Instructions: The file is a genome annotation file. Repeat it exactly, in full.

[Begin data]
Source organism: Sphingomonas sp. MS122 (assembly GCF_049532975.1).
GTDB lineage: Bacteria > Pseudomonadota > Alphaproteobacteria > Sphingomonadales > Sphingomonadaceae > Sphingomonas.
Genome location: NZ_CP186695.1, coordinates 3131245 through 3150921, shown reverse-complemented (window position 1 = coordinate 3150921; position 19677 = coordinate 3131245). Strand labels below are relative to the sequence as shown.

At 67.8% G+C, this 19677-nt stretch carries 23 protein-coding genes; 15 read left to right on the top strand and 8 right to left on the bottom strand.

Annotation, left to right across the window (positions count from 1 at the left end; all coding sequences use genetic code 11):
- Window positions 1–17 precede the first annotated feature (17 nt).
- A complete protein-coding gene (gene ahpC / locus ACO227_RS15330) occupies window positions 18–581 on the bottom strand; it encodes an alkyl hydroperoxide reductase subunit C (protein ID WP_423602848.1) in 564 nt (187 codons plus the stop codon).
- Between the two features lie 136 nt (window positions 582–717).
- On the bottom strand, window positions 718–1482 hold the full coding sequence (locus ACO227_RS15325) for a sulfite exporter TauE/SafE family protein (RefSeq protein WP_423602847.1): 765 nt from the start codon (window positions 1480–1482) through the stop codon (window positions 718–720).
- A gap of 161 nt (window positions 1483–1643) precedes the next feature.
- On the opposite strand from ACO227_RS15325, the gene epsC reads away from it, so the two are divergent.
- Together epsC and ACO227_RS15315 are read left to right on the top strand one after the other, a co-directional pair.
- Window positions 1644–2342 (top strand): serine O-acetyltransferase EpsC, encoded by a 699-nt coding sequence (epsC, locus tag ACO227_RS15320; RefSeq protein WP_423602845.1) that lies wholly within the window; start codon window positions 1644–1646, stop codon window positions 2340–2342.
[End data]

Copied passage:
Source organism: Sphingomonas sp. MS122 (assembly GCF_049532975.1).
GTDB lineage: Bacteria > Pseudomonadota > Alphaproteobacteria > Sphingomonadales > Sphingomonadaceae > Sphingomonas.
Genome location: NZ_CP186695.1, coordinates 3131245 through 3150921, shown reverse-complemented (window position 1 = coordinate 3150921; position 19677 = coordinate 3131245). Strand labels below are relative to the sequence as shown.

At 67.8% G+C, this 19677-nt stretch carries 23 protein-coding genes; 15 read left to right on the top strand and 8 right to left on the bottom strand.

Annotation, left to right across the window (positions count from 1 at the left end; all coding sequences use genetic code 11):
- Window positions 1–17 precede the first annotated feature (17 nt).
- A complete protein-coding gene (gene ahpC / locus ACO227_RS15330) occupies window positions 18–581 on the bottom strand; it encodes an alkyl hydroperoxide reductase subunit C (protein ID WP_423602848.1) in 564 nt (187 codons plus the stop codon).
- Between the two features lie 136 nt (window positions 582–717).
- On the bottom strand, window positions 718–1482 hold the full coding sequence (locus ACO227_RS15325) for a sulfite exporter TauE/SafE family protein (RefSeq protein WP_423602847.1): 765 nt from the start codon (window positions 1480–1482) through the stop codon (window positions 718–720).
- A gap of 161 nt (window positions 1483–1643) precedes the next feature.
- On the opposite strand from ACO227_RS15325, the gene epsC reads away from it, so the two are divergent.
- Together epsC and ACO227_RS15315 are read left to right on the top strand one after the other, a co-directional pair.
- Window positions 1644–2342 (top strand): serine O-acetyltransferase EpsC, encoded by a 699-nt coding sequence (epsC, locus tag ACO227_RS15320; RefSeq protein WP_423602845.1) that lies wholly within the window; start codon window positions 1644–1646, stop codon window positions 2340–2342.